Loest turned away; hard as the random taunt and remark of his opponent was, yet it recalled him to a sense of his duty, and his forgetfulness of the fact that he had not hitherto asked of God for special help in this circumstance. With cheerful steps he hurried home, and in long and imploring prayer, asked for help and forgiveness in this, his neglect of trust in one so rich and generous. He was refreshed and comforted, and the Sunday was one of peace and sweetness. He knew and felt assured, “That the Lord would provide.”

The eventful week opened, and on Monday he arose with a cheerful thought in his heart; ere he had had full time to dress, he noticed with great surprise, that both his sister and the assistant in the store, seemed, notwithstanding the earliness of the hour, to have full as much as they could do in serving customers and making up parcels, and he at once hastened into the shop to give them assistance, and thus it continued all day. Never, in all his experience, could Loest remember such a ceaseless stream of customers as poured, on that memorable Monday, into his rather out-of-the-way shop. Cooking dinner was out of the question; neither masters nor maid had time for that; coffee and bread, taken by each in turn, served instead of the accustomed meal, and still the customers came and went; still three pairs of hands were in requisition to satisfy their wants.

Nor was it for new purchasers alone, that money came in. More than one long outstanding account, accompanied by excuses for delayed payment, and assurances that it had not been possible to settle it sooner, enlarged the contents of the till; and the honest-hearted debtor, on whom this unwonted stream of money flowed in, was tempted every minute to call out, “It is the Lord.”

At length night came, when Loest and his literally worn out assistants, after having poured out their hearts in thankful adoration in family prayer, sat down to the first meal they had that day enjoyed in common. When it was over, the brother and sister set themselves to count over the money which had that day been taken. Each hundred thalers was set by itself, and the result showed six hundred and three thalers, fourteen silver groschen.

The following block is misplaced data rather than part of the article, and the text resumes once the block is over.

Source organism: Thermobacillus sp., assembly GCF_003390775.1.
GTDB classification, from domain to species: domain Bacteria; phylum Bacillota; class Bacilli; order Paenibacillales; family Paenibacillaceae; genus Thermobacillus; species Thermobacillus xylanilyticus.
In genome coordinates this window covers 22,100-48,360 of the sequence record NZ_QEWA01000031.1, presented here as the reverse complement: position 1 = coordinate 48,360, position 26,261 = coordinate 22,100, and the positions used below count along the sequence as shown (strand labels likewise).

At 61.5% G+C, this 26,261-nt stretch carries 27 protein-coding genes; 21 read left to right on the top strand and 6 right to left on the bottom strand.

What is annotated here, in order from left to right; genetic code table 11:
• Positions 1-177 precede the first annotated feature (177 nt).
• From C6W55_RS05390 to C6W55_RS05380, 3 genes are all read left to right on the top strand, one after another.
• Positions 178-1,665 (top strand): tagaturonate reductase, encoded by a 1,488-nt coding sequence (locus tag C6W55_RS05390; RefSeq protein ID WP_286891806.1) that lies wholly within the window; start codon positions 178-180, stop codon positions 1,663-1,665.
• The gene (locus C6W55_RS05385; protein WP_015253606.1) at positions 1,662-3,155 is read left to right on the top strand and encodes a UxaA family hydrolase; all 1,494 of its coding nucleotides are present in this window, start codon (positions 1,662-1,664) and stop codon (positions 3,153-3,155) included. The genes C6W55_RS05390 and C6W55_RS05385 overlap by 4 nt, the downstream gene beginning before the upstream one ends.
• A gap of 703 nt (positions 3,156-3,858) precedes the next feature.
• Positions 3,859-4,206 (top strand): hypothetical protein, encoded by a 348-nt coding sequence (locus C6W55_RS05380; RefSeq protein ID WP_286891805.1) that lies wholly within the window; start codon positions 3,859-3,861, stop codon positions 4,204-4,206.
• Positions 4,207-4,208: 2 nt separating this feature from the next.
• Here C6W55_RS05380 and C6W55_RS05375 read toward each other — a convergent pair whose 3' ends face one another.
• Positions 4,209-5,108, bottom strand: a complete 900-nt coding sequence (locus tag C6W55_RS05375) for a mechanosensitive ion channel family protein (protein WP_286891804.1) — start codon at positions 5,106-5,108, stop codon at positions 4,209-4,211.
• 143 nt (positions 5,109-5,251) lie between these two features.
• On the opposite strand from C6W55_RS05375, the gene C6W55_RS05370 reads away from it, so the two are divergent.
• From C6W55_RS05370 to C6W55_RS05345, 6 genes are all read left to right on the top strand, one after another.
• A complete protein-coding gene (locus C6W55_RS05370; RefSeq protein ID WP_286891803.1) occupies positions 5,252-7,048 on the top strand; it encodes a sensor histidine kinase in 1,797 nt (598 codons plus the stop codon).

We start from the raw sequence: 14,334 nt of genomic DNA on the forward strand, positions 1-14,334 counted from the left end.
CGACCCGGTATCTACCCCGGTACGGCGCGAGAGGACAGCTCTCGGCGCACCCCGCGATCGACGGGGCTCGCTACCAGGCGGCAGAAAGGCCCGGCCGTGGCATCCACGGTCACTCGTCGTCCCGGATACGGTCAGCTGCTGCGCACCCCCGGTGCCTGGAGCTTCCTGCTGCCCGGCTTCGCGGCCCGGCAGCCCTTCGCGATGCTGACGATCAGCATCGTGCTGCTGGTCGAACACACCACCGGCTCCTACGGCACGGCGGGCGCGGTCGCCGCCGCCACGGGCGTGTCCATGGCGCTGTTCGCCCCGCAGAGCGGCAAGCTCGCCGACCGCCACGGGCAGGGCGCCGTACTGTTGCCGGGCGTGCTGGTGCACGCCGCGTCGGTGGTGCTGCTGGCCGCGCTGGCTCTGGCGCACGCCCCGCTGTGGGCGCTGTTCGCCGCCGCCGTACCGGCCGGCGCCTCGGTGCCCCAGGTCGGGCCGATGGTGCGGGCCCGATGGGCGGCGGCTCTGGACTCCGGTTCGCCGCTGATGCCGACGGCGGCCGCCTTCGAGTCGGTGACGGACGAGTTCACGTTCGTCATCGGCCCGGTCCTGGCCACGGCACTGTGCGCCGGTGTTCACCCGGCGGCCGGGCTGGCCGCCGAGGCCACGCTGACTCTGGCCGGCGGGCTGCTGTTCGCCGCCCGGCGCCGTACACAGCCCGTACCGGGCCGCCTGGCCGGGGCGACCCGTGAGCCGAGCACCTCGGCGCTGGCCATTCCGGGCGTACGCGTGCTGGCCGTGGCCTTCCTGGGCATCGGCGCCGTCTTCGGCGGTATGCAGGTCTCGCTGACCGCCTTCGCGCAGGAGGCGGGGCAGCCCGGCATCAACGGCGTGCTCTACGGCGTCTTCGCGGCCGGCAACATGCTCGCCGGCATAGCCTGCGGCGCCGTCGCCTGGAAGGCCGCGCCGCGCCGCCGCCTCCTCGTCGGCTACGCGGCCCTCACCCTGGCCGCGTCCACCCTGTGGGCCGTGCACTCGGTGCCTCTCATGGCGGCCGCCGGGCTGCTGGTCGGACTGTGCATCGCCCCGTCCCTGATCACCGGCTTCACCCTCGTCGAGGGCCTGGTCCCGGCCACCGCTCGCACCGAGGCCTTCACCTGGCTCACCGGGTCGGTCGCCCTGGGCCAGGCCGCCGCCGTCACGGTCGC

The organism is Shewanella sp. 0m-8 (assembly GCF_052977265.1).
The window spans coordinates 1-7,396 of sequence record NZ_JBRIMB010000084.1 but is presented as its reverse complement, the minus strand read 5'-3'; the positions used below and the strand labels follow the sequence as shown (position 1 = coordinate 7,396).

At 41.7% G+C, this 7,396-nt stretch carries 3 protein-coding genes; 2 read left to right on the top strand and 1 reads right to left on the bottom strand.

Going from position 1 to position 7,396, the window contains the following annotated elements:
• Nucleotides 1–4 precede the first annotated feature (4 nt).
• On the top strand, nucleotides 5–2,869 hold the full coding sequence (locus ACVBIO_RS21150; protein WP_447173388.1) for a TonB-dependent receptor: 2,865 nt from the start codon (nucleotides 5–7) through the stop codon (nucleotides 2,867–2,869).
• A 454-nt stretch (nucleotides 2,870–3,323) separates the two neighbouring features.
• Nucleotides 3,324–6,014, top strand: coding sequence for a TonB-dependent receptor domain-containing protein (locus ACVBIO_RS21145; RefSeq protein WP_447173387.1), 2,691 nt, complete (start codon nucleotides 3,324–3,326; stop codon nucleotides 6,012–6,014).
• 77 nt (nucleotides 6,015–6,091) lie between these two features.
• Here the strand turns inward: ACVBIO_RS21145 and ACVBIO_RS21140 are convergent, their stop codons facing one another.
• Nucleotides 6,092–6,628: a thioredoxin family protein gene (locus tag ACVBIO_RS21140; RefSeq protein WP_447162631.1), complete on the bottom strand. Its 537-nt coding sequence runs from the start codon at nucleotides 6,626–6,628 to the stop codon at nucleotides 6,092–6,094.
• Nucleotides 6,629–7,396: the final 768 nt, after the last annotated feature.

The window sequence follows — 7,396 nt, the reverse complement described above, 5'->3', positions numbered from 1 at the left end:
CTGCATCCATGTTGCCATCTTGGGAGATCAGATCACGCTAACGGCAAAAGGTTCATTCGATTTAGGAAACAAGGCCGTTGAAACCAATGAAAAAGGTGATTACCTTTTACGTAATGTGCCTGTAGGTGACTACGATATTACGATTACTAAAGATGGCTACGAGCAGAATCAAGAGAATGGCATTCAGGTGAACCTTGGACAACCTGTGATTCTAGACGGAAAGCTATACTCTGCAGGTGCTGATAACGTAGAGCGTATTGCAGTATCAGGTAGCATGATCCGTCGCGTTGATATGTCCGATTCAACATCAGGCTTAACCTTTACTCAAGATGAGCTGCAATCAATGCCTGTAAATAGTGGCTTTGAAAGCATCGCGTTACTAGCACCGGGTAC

This was sufficient to pay the first debt due the next day, and leave but ten shillings and eight pence over, a trifle less than they commenced the day with. Loest was lost in wonder and grateful emotion at this gracious testimony of how faithfully his Lord could minister to him in his earthly necessities.

“How countless must be the host of his ministering servants, seen or unseen, since He can employ some hundreds of them, and send them to buy of Daniel Loest to-day, or pay him that bill which thou owest. What a wondrous God is ours, who in the government of this great universe, does not overlook my mean affairs, nor forget His gracious promise, ‘Call upon me in the day of trouble, and I will deliver thee.'”

Tuesday was a repetition of Monday’s splendid business, and brought in the five hundred thalers which he needed the next morning to pay off the mortgage of his friend’s house, due that day.

Wednesday’s sales gave him five hundred more thalers, which he was obliged to have ready to pay on Thursday morning into the court of trustees.

Thursday’s sales brought him four hundred thalers, just the amount he had given promise to pay the next day for goods delivered.

And Friday’s sales gave him just three hundred thalers with which to honor the widow’s demand on Saturday, to pay funeral and contingent expenses.

During these days of wonderful business and deliverances, after each indebtedness was discharged, there still was not left cash in hand a sum exceeding three to five dollars.

On Saturday morning, after he had sent the three hundred thalers to the widow, he had left precisely two thalers and twenty silver groschen (six shillings eight pence sterling), the smallest balance he had yet had; and what seemed most alarming, the rush to the shop seemed to be entirely over; for while during the five days past, he had had scarcely time to draw his breath from hurry and bustle, he was now left in undisturbed possession of his place. Not a single customer appeared. The wants of the vicinity seemed to have come to an end, for not a child even entered to fetch a pennyworth of thread, or a few ells of tape. This utter cessation of trade was as unusual and out of the accustomed shop business, as the extra rush had been.